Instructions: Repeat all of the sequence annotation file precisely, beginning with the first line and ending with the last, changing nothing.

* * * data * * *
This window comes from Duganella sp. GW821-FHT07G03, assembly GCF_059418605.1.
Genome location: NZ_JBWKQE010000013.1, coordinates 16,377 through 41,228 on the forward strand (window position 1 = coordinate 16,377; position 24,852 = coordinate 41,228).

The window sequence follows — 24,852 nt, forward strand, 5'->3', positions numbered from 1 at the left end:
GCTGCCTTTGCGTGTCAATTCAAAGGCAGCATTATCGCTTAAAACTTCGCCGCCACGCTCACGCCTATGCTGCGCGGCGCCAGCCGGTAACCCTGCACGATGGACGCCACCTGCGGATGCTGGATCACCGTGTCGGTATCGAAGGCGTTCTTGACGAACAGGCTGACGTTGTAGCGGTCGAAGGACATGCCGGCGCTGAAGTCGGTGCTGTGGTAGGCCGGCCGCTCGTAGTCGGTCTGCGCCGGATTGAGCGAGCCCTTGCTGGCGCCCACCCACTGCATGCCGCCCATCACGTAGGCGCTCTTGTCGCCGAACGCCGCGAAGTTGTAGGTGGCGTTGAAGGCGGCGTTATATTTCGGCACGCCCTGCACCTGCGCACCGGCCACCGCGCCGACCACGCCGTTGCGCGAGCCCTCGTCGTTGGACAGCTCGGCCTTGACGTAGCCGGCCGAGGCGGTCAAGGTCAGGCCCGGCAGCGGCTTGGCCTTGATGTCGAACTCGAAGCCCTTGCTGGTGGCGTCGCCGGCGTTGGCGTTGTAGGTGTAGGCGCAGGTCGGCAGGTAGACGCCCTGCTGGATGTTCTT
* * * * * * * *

This window comes from Duganella sp. GW821-FHT07G03, assembly GCF_059418605.1.
Genome location: NZ_JBWKQE010000013.1, coordinates 16,377 through 41,228 on the forward strand (window position 1 = coordinate 16,377; position 24,852 = coordinate 41,228).

The window sequence follows — 24,852 nt, forward strand, 5'->3', positions numbered from 1 at the left end:
GCTGCCTTTGCGTGTCAATTCAAAGGCAGCATTATCGCTTAAAACTTCGCCGCCACGCTCACGCCTATGCTGCGCGGCGCCAGCCGGTAACCCTGCACGATGGACGCCACCTGCGGATGCTGGATCACCGTGTCGGTATCGAAGGCGTTCTTGACGAACAGGCTGACGTTGTAGCGGTCGAAGGACATGCCGGCGCTGAAGTCGGTGCTGTGGTAGGCCGGCCGCTCGTAGTCGGTCTGCGCCGGATTGAGCGAGCCCTTGCTGGCGCCCACCCACTGCATGCCGCCCATCACGTAGGCGCTCTTGTCGCCGAACGCCGCGAAGTTGTAGGTGGCGTTGAAGGCGGCGTTATATTTCGGCACGCCCTGCACCTGCGCACCGGCCACCGCGCCGACCACGCCGTTGCGCGAGCCCTCGTCGTTGGACAGCTCGGCCTTGACGTAGCCGGCCGAGGCGGTCAAGGTCAGGCCCGGCAGCGGCTTGGCCTTGATGTCGAACTCGAAGCCCTTGCTGGTGGCGTCGCCGGCGTTGGCGTTGTAGGTGTAGGCGCAGGTCGGCAGGTAGACGCCCTGCTGGATGTTCTT